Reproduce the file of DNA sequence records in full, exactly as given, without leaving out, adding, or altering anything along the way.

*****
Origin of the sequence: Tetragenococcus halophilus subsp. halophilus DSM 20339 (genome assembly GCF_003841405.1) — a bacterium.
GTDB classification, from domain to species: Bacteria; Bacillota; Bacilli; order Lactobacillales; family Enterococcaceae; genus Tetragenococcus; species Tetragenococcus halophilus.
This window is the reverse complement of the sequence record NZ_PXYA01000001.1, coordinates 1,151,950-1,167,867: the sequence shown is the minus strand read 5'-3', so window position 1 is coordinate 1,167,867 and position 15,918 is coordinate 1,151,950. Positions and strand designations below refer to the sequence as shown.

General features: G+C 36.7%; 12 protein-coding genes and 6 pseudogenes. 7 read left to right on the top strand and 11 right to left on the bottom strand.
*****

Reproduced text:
Origin of the sequence: Tetragenococcus halophilus subsp. halophilus DSM 20339 (genome assembly GCF_003841405.1) — a bacterium.
GTDB classification, from domain to species: Bacteria; Bacillota; Bacilli; order Lactobacillales; family Enterococcaceae; genus Tetragenococcus; species Tetragenococcus halophilus.
This window is the reverse complement of the sequence record NZ_PXYA01000001.1, coordinates 1,151,950-1,167,867: the sequence shown is the minus strand read 5'-3', so window position 1 is coordinate 1,167,867 and position 15,918 is coordinate 1,151,950. Positions and strand designations below refer to the sequence as shown.

General features: G+C 36.7%; 12 protein-coding genes and 6 pseudogenes. 7 read left to right on the top strand and 11 right to left on the bottom strand.